RTC Video Quality Tool([rtc_tool](https://github.com/vibhoothiiaanand/rtc-video-quality)) is a project started by Google which is used for quick analysis between various encoders by generating graphs based on quality metrics.
The main use-case which the tool is targetting to cover is improved rapid analysis of rav1e with other industrial encoders like VP8, VP9, libaom-av1, OpenH264 which are being used to get the clear trade-offs and hotspots between encoders.
For rapid analysis of any encoder, an equally good or better decoder is required, in AV1 [dav1d](https://code.videolan.org/dav1d)(**Dav1d** is a **AV1** **D**ecoder) is the best choice.
[AreWeCompressedYet](https://arewecompressedyet.com/) is always a better choice, the fundamental issue here is faster and rapid analysis, there would be a trade-off on more accurate results which is done on AWCY but for research and development purpose, this works better.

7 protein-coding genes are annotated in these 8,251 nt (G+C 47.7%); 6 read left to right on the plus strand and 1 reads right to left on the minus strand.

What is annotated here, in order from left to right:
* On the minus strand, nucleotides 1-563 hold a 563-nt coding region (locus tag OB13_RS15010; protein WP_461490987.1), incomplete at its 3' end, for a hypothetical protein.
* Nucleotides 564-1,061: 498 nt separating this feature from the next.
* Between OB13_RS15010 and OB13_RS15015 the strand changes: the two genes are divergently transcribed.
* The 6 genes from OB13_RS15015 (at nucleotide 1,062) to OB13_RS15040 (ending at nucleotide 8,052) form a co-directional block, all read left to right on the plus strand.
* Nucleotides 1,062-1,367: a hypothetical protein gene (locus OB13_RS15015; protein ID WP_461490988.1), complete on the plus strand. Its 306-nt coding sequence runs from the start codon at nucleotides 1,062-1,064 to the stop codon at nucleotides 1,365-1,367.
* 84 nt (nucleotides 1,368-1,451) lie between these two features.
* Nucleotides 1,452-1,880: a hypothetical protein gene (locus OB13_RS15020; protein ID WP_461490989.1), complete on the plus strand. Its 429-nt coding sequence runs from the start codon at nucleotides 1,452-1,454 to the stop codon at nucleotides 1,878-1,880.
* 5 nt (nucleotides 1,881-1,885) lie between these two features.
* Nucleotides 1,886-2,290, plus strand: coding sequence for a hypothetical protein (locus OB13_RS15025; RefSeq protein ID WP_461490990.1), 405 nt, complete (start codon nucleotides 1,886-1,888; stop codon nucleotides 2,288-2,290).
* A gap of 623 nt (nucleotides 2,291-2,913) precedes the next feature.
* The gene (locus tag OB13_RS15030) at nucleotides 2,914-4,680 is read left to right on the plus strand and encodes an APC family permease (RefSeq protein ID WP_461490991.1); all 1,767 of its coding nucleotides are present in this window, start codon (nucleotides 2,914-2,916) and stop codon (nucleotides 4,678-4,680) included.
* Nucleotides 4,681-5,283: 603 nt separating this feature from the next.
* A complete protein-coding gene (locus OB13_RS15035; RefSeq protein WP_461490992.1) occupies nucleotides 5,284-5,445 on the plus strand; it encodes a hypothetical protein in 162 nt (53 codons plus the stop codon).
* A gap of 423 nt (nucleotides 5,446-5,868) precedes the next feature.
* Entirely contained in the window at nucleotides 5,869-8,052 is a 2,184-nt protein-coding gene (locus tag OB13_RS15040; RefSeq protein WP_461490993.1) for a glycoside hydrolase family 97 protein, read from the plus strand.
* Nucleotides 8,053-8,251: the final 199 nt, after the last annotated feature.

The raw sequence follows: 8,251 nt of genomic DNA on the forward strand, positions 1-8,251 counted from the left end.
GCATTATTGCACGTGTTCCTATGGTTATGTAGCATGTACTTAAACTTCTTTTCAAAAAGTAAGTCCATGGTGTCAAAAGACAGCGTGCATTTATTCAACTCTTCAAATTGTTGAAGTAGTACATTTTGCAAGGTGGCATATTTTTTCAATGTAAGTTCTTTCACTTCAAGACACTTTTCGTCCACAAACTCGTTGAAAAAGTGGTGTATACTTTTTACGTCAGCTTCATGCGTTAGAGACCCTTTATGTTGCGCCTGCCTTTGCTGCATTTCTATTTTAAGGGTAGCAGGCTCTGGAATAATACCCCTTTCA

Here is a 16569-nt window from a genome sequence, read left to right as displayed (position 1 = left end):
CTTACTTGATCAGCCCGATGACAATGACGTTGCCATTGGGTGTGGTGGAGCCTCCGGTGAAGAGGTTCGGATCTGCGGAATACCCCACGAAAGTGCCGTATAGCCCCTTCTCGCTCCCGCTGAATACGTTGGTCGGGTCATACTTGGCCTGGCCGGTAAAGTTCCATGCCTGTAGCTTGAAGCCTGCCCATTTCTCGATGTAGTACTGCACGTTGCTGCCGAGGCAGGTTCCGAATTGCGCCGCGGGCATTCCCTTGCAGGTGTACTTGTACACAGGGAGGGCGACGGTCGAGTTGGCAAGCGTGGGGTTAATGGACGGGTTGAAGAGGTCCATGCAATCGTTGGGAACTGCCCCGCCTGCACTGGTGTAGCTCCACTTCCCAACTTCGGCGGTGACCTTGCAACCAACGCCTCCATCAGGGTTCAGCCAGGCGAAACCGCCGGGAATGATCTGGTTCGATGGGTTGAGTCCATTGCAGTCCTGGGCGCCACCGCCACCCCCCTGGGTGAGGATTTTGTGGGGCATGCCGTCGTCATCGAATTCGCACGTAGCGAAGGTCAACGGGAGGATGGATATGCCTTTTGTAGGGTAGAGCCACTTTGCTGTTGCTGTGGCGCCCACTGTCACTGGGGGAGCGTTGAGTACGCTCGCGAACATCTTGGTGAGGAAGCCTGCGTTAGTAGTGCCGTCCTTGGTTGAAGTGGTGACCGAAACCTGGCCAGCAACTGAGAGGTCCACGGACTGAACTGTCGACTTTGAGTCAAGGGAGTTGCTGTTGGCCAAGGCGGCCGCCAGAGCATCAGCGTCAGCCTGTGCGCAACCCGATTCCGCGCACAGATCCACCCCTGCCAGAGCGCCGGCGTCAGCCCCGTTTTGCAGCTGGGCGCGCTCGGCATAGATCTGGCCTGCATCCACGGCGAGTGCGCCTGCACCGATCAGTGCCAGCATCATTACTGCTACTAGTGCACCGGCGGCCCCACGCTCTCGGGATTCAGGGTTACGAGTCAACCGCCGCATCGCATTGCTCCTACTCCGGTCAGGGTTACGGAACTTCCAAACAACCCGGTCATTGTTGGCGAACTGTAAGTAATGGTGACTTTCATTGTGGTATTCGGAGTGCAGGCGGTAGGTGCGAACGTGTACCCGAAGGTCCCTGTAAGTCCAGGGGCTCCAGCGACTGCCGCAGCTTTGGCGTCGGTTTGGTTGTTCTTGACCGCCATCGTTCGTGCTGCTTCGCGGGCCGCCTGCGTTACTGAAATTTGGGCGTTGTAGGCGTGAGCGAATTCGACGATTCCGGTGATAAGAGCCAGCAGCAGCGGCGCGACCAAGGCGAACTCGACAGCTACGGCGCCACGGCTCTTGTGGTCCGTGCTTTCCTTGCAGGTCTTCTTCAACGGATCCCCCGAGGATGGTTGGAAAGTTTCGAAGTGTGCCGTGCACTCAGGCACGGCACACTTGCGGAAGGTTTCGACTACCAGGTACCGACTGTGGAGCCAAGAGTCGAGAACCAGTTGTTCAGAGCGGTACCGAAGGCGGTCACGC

![image650c](https://i.imgur.com/5Rheycr.png)
<center> <b>Figure 3</b>: Graphs generated using rtc_tool</center>
The figures depict the variation of different encoders by producing more than 80 different graphs using this tool which also includes frame data with varying bitrates.
Command which is used to do encoding comparison between multiple encoders including rav1e:
```bash
$ wget https://mf4.xiph.org/~ltrudeau/videos/nyan.y4m
$ ./generate_data.py --out=lib-rav1e.txt --encoders=aom-good:av1,
libvpx-rt:vp9,rav1e-default:rav1e nyan.y4m
$ python generate_graphs.py --out-dir rav1e_graphs lib-rav1e.txt
```
### **V-Frame**
[v-frame](https://crates.io/crates/v_frame) is a library released by Team rav1e in March 2020, v-frame is library extracted from rav1e to have Video Configurations structures and it's missionary.
v-frame have moved the following to a separate library:
- Pixel: The pixel is located in `v_frame/src/pixel.rs` where there are several methods viz, Trait for casting between Primitive Types (`CastFromPrimitive`) like u8,u16, i16, i32. Types of Pixel that can be used, in v-frame is U8, used for 8-bit pixels, and U16 used for higher bitrate (HBDs) like 10 or 12 bits per pixel. The main trait of Pixel which is a type that can be used as a pixel type. v-frame's pixel is traits is similar to what the pixel is in rav1e.
- Math: The Plane abstraction is using different maths functions like the floor, the ceiling of log2, aligning with the power of 2 and also then shifting values, finding Most Significant Bits, and rounding. These are just changed location form rav1e's util to `v_frame` (`src/util/math.rs` -> `v_frame/src/math.rs`)